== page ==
Iraq on the installment plan

President Bush is about to ask Congress for another $50 billion to keep fighting the war in Iraq. He is betting — almost certainly correctly — that the Democrats will give him a rough time over the money, probably try to attach timetables for withdrawal to the bill and ultimately give in and pass it.

It could likely be a replay of this spring when the president won passage of a $123 billion war-fighting bill to fund his “surge.” When the Democratic Congress insisted on attaching a timetable to the bill, Bush successfully vetoed it. As long as the Democrats are unable to muster the two-thirds majority to override his veto, Bush can continue to fight the war his way — but not indefinitely.

In September, the top U.S. commander in Iraq, Gen. David Petraeus, is to give his much-awaited report on the progress of the war, and both he and Ambassador Ryan Crocker are to testify before the House and Senate.

In trying to build support for the surge, the White House portrayed the Petraeus report as the final word on whether the war in Iraq was worth pursuing, and, if so, how that could be done more successfully than efforts to date.

Lately, the White House has been downplaying the significance of that report. Instead, Bush has been projecting robust optimism about the course of the war to friendly audiences. “There are unmistakable signs that our strategy is achieving the objective we set out. The momentum is now on our side,” he told the American Legion.

Not everybody shares his optimism. His own National Intelligence Estimate found that Iraq’s leaders “remain unable to govern effectively,” and there is a growing chorus in Congress for the ouster of Prime Minister Nouri al-Maliki. And he continues to suffer defections among his own Republicans, the latest being Virginia Sen. John Warner, a senior member of the Armed Services Committee, who called for a symbolic withdrawal of 5,000 troops before Christmas.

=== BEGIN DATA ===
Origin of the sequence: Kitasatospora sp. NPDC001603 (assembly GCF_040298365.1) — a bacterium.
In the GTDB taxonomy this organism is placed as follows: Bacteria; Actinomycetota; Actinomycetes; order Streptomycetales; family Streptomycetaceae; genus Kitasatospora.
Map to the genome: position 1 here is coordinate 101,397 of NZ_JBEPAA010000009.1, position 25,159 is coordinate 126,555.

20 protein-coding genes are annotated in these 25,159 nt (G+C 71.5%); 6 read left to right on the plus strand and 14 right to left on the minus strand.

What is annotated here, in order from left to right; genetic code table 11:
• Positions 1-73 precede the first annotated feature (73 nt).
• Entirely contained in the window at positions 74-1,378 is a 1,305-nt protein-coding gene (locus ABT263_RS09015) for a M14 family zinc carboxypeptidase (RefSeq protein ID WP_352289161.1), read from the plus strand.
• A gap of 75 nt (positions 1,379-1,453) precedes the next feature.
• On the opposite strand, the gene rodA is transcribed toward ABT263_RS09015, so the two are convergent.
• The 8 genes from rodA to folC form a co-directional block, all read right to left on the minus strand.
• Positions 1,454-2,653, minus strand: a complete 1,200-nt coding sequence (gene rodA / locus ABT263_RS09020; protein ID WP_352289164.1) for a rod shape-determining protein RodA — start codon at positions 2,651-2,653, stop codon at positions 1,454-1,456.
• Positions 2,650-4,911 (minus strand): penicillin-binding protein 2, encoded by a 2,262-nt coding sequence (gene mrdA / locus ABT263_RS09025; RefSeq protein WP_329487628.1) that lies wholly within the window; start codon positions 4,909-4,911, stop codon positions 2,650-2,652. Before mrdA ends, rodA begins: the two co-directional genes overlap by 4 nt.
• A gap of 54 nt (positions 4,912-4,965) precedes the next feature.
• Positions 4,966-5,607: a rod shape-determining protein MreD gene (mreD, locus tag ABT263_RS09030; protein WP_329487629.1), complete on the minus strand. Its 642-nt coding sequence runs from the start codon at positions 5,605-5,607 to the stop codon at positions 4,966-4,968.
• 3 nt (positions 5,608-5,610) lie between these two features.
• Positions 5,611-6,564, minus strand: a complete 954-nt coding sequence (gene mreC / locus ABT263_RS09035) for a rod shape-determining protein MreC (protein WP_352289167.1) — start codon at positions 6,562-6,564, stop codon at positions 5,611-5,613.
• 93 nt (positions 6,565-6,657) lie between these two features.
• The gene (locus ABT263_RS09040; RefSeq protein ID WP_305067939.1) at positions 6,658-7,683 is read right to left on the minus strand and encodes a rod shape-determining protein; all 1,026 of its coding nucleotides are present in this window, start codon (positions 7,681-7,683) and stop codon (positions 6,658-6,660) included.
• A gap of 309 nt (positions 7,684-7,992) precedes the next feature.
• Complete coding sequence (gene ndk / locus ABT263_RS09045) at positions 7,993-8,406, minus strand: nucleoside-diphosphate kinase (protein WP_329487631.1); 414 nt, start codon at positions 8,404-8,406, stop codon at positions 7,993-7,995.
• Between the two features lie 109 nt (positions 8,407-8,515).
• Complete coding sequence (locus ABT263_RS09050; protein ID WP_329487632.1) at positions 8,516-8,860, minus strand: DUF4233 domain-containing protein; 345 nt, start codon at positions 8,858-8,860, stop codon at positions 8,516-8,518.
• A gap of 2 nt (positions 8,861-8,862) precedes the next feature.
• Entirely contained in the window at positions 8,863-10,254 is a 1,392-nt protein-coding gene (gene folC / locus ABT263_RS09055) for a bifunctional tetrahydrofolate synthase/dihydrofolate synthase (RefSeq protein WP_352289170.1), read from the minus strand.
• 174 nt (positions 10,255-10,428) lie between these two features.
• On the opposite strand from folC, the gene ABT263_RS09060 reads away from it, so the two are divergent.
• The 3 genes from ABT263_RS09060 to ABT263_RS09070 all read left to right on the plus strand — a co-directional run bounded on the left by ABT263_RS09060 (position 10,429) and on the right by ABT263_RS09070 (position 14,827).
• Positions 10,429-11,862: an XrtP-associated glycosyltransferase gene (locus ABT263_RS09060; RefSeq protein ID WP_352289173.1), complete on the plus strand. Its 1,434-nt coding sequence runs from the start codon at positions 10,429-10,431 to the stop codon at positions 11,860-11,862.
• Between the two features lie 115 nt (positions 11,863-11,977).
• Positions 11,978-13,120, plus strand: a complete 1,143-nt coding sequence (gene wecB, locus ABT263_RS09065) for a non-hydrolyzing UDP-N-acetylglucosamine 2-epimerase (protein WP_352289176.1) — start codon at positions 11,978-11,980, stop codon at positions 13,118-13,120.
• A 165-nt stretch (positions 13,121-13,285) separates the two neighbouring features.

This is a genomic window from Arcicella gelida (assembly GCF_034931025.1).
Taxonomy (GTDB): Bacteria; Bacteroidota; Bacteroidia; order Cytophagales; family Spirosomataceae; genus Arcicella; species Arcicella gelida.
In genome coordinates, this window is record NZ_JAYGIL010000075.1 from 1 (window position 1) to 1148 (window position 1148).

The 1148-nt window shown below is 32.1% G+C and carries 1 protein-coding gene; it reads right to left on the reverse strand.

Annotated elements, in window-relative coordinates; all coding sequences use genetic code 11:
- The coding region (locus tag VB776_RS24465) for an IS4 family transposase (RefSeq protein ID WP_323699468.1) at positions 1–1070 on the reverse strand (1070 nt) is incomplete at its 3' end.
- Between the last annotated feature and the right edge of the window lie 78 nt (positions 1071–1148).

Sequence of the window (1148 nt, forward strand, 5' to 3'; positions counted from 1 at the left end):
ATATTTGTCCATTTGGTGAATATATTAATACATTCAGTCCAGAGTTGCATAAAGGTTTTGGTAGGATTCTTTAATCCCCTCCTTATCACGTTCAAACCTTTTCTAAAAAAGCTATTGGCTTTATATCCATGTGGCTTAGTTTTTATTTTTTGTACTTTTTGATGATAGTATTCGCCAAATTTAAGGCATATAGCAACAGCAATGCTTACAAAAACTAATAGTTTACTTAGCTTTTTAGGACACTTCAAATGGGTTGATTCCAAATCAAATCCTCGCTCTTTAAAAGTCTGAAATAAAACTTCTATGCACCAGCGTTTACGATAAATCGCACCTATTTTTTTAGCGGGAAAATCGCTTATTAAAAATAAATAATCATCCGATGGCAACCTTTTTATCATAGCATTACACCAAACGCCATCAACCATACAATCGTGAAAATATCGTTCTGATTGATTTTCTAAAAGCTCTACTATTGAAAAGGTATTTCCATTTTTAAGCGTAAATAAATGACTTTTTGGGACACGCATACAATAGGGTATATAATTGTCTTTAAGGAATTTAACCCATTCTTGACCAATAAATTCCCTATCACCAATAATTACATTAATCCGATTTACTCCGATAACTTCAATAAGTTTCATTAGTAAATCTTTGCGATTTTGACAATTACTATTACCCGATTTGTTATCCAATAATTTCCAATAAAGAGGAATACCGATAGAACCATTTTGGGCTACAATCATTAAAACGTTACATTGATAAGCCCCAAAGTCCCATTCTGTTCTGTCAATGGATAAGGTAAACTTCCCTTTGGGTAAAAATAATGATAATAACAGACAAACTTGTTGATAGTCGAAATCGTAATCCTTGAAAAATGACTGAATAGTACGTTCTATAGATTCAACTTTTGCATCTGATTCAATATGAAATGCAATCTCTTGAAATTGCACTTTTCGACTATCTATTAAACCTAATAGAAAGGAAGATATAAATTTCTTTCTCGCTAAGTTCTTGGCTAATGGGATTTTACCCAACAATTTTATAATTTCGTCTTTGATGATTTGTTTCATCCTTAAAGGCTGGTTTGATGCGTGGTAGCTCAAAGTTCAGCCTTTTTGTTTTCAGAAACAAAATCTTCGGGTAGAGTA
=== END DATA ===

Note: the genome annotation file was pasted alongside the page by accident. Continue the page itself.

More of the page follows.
Bush has proclaimed turning points before, by one count at least six times going back to June 2004, when the war was just over a year old and he proclaimed the impending appointment of an interim government “a turning point.”

One of these days he might be right, but time is running out.

8 Responses to "Iraq on the installment plan"

  1. Caine  August 30, 2007 at 9:17 am

    Bush has nothing to worry about! He’ll get his money! Sure, the dems will grumble a little, but that’ll be it! They will bend to his will, again, and he will get what he wants, again!!

    What they need to do, is not back down. They need to stop the funding on this insane war! Bring our soldiers home. NOW!! They have more than paid the price for BushCo’s profits!!

    But they won’t. Watch and see. Bush will get every penny of the $50 Billion he wants. It wouldn’t surprise me if they even throw in a few extra billion for good measure…again!!!

  2. bryan mcclellan  August 30, 2007 at 9:27 am

    The pavement is costly and there are no turning points on the Highway to Hell.Stock up on diapers,it’s going to be a long ride.All exit ramps are closed.

  3. VietnamVet  August 30, 2007 at 9:31 am

    I have posted this elsewhere, but it seems to fit well here also: